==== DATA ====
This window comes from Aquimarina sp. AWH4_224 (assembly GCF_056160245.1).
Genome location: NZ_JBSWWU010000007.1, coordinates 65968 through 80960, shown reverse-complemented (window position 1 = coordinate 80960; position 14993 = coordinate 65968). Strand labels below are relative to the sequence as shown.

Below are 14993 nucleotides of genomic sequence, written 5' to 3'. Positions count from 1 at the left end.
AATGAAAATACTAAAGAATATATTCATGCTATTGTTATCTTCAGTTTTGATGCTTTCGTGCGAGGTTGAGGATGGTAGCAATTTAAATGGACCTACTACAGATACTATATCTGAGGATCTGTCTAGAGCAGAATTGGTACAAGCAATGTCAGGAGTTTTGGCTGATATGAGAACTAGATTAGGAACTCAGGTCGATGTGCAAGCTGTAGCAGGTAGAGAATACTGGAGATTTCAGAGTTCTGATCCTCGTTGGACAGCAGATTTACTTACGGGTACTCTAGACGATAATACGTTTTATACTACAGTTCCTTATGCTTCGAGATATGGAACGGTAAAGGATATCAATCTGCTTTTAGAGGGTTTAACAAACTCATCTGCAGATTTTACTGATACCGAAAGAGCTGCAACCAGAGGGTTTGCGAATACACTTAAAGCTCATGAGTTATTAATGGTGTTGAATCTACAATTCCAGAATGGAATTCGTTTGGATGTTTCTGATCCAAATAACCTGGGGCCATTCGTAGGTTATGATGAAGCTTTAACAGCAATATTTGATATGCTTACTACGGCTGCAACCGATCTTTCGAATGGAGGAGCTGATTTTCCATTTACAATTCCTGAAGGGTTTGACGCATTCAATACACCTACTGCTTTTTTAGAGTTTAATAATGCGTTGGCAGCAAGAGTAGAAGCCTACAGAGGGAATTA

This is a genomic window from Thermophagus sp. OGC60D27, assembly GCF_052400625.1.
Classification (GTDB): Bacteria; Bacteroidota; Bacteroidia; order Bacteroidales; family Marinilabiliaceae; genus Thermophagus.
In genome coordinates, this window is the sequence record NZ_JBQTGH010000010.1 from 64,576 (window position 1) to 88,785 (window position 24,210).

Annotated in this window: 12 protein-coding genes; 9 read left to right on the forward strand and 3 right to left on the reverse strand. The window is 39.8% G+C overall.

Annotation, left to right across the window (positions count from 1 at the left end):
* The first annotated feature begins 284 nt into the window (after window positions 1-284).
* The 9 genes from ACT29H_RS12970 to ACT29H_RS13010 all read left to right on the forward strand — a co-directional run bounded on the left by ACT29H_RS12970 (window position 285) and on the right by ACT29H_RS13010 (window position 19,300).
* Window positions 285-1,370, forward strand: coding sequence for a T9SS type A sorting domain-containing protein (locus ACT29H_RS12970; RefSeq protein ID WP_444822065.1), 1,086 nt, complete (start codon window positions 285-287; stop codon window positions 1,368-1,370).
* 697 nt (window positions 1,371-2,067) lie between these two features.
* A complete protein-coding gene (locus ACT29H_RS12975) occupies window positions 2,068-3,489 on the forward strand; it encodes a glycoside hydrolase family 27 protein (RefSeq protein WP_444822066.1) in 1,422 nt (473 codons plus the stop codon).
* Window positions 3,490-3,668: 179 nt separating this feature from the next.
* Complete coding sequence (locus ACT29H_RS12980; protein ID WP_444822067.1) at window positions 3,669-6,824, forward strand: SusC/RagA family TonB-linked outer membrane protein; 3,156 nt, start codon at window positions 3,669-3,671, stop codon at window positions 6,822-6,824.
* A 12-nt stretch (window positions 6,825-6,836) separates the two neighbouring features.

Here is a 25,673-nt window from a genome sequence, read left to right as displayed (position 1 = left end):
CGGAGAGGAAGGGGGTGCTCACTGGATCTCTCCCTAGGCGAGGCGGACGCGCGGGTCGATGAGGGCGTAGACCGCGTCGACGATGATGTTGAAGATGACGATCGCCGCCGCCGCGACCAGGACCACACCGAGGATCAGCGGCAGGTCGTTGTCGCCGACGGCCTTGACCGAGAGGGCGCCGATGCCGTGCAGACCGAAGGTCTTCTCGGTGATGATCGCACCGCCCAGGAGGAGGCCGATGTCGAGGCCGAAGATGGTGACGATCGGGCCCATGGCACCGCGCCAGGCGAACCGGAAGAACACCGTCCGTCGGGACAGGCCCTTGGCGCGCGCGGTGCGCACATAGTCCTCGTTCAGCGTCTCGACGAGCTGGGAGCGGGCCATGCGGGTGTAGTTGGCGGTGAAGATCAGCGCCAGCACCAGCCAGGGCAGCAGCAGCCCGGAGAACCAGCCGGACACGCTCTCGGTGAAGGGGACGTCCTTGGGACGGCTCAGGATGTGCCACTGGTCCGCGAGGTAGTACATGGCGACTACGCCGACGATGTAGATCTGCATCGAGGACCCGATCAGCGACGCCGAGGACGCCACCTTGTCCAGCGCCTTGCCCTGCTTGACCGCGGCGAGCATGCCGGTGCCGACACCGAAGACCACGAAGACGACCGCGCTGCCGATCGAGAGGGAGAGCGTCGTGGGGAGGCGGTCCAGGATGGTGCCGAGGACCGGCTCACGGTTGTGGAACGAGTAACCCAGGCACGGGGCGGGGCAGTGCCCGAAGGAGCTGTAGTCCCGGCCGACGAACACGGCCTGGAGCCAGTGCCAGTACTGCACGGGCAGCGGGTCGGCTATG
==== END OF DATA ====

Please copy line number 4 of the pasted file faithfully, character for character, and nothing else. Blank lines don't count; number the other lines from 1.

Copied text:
AATGAAAATACTAAAGAATATATTCATGCTATTGTTATCTTCAGTTTTGATGCTTTCGTGCGAGGTTGAGGATGGTAGCAATTTAAATGGACCTACTACAGATACTATATCTGAGGATCTGTCTAGAGCAGAATTGGTACAAGCAATGTCAGGAGTTTTGGCTGATATGAGAACTAGATTAGGAACTCAGGTCGATGTGCAAGCTGTAGCAGGTAGAGAATACTGGAGATTTCAGAGTTCTGATCCTCGTTGGACAGCAGATTTACTTACGGGTACTCTAGACGATAATACGTTTTATACTACAGTTCCTTATGCTTCGAGATATGGAACGGTAAAGGATATCAATCTGCTTTTAGAGGGTTTAACAAACTCATCTGCAGATTTTACTGATACCGAAAGAGCTGCAACCAGAGGGTTTGCGAATACACTTAAAGCTCATGAGTTATTAATGGTGTTGAATCTACAATTCCAGAATGGAATTCGTTTGGATGTTTCTGATCCAAATAACCTGGGGCCATTCGTAGGTTATGATGAAGCTTTAACAGCAATATTTGATATGCTTACTACGGCTGCAACCGATCTTTCGAATGGAGGAGCTGATTTTCCATTTACAATTCCTGAAGGGTTTGACGCATTCAATACACCTACTGCTTTTTTAGAGTTTAATAATGCGTTGGCAGCAAGAGTAGAAGCCTACAGAGGGAATTA